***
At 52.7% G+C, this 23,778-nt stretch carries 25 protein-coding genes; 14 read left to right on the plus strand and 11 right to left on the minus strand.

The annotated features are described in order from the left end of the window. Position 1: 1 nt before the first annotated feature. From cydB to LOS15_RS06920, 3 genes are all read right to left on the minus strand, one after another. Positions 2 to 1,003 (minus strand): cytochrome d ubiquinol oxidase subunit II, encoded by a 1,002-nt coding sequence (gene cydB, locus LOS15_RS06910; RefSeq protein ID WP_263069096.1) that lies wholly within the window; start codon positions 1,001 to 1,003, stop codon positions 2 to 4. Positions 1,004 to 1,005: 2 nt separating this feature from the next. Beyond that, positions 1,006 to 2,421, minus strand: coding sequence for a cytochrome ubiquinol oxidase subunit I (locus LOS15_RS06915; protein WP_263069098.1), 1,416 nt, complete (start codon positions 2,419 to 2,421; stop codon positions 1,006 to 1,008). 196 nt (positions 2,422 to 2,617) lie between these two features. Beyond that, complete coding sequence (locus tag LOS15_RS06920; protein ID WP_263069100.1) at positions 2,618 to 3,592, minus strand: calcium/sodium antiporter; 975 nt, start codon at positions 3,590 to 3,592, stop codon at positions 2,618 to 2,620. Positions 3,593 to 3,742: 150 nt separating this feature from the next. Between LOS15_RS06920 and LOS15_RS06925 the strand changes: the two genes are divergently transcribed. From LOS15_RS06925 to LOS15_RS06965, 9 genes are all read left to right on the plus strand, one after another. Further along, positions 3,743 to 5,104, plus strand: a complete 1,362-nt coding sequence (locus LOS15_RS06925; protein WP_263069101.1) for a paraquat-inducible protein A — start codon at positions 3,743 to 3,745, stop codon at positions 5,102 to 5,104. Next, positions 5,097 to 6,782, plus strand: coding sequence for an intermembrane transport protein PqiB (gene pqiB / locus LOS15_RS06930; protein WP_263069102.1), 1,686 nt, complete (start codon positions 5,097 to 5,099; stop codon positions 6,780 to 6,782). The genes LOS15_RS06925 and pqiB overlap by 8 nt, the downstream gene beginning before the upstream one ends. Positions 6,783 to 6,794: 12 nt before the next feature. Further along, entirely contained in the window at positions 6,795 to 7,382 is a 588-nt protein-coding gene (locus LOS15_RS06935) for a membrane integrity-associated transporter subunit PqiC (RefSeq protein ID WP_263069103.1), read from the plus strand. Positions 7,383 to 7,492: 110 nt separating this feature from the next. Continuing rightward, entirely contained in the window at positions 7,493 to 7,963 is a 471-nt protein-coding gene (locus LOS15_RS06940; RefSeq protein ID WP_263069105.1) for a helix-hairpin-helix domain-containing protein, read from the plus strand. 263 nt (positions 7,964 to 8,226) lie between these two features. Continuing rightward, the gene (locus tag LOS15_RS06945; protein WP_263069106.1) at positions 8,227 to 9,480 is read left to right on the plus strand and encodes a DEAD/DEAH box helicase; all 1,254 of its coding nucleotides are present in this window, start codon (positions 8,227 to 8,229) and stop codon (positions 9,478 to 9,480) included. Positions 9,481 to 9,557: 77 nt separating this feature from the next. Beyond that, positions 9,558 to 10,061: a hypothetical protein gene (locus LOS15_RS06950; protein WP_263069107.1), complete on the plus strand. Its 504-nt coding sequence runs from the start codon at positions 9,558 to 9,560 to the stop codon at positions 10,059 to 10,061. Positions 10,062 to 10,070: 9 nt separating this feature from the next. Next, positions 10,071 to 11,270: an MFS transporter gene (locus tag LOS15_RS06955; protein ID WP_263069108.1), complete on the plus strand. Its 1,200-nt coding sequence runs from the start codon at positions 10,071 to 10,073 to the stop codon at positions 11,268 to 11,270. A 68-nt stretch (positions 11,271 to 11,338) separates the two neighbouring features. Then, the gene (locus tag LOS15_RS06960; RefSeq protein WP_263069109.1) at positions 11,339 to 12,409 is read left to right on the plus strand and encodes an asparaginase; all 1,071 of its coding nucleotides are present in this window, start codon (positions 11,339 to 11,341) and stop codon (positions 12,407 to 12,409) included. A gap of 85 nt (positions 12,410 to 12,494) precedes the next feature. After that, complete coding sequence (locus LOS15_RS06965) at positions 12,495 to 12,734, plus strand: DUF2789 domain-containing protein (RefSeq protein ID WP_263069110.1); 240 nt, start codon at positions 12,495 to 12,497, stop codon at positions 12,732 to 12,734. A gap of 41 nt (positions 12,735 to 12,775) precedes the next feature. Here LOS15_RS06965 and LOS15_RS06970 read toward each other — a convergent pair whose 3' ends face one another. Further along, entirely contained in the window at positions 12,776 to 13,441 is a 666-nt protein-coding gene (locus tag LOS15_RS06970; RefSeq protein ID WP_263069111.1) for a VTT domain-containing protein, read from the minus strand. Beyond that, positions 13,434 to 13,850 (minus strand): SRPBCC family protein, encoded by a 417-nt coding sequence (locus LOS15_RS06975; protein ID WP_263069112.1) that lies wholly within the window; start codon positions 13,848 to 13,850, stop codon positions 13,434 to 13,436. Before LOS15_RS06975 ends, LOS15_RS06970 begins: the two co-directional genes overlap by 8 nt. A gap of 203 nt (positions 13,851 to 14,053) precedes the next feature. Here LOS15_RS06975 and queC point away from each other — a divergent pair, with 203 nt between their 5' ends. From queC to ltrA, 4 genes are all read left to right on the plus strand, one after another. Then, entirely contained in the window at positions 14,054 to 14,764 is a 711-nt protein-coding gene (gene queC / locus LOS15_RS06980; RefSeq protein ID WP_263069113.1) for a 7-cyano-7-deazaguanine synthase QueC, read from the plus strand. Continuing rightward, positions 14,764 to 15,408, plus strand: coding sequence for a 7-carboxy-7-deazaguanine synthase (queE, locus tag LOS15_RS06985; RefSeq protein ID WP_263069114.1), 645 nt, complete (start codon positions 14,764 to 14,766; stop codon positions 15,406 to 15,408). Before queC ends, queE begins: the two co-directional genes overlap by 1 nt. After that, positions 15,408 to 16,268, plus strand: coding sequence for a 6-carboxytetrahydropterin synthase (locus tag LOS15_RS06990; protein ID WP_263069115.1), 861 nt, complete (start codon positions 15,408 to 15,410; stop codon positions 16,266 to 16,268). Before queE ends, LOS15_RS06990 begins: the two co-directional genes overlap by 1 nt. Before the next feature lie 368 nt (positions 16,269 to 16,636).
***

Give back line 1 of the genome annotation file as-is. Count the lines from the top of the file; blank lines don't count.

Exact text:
At 52.7% G+C, this 23,778-nt stretch carries 25 protein-coding genes; 14 read left to right on the plus strand and 11 right to left on the minus strand.